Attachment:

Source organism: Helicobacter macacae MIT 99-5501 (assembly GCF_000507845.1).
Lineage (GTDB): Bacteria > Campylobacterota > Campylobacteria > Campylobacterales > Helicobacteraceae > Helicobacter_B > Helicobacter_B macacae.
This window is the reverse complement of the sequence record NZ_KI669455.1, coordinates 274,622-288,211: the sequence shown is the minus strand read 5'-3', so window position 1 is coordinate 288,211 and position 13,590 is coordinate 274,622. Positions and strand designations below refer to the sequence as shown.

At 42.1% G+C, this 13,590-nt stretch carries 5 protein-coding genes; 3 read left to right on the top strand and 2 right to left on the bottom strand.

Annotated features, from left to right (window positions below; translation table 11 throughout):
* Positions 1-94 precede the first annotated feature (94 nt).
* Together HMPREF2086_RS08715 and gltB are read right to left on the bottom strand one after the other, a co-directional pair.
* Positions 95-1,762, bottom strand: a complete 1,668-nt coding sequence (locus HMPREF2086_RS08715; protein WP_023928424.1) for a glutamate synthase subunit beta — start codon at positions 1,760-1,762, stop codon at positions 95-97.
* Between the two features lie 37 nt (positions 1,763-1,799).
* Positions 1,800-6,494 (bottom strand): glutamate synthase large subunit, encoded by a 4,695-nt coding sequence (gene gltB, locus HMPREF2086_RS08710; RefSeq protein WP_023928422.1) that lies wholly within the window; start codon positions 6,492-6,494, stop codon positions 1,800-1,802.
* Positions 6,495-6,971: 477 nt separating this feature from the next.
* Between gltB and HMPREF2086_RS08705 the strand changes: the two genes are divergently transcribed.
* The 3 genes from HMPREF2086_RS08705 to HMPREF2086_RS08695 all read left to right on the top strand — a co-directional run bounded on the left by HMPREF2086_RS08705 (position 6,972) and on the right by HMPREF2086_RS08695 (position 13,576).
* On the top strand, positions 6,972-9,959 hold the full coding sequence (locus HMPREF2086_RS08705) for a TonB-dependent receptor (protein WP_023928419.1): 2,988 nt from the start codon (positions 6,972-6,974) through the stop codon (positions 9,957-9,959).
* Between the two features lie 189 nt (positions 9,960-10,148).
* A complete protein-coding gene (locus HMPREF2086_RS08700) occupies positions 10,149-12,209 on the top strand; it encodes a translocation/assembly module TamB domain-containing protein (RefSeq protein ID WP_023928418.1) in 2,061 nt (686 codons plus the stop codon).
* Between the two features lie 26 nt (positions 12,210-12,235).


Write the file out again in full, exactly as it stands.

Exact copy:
Source organism: Helicobacter macacae MIT 99-5501 (assembly GCF_000507845.1).
Lineage (GTDB): Bacteria > Campylobacterota > Campylobacteria > Campylobacterales > Helicobacteraceae > Helicobacter_B > Helicobacter_B macacae.
This window is the reverse complement of the sequence record NZ_KI669455.1, coordinates 274,622-288,211: the sequence shown is the minus strand read 5'-3', so window position 1 is coordinate 288,211 and position 13,590 is coordinate 274,622. Positions and strand designations below refer to the sequence as shown.

At 42.1% G+C, this 13,590-nt stretch carries 5 protein-coding genes; 3 read left to right on the top strand and 2 right to left on the bottom strand.

Annotated features, from left to right (window positions below; translation table 11 throughout):
* Positions 1-94 precede the first annotated feature (94 nt).
* Together HMPREF2086_RS08715 and gltB are read right to left on the bottom strand one after the other, a co-directional pair.
* Positions 95-1,762, bottom strand: a complete 1,668-nt coding sequence (locus HMPREF2086_RS08715; protein WP_023928424.1) for a glutamate synthase subunit beta — start codon at positions 1,760-1,762, stop codon at positions 95-97.
* Between the two features lie 37 nt (positions 1,763-1,799).
* Positions 1,800-6,494 (bottom strand): glutamate synthase large subunit, encoded by a 4,695-nt coding sequence (gene gltB, locus HMPREF2086_RS08710; RefSeq protein WP_023928422.1) that lies wholly within the window; start codon positions 6,492-6,494, stop codon positions 1,800-1,802.
* Positions 6,495-6,971: 477 nt separating this feature from the next.
* Between gltB and HMPREF2086_RS08705 the strand changes: the two genes are divergently transcribed.
* The 3 genes from HMPREF2086_RS08705 to HMPREF2086_RS08695 all read left to right on the top strand — a co-directional run bounded on the left by HMPREF2086_RS08705 (position 6,972) and on the right by HMPREF2086_RS08695 (position 13,576).
* On the top strand, positions 6,972-9,959 hold the full coding sequence (locus HMPREF2086_RS08705) for a TonB-dependent receptor (protein WP_023928419.1): 2,988 nt from the start codon (positions 6,972-6,974) through the stop codon (positions 9,957-9,959).
* Between the two features lie 189 nt (positions 9,960-10,148).
* A complete protein-coding gene (locus HMPREF2086_RS08700) occupies positions 10,149-12,209 on the top strand; it encodes a translocation/assembly module TamB domain-containing protein (RefSeq protein ID WP_023928418.1) in 2,061 nt (686 codons plus the stop codon).
* Between the two features lie 26 nt (positions 12,210-12,235).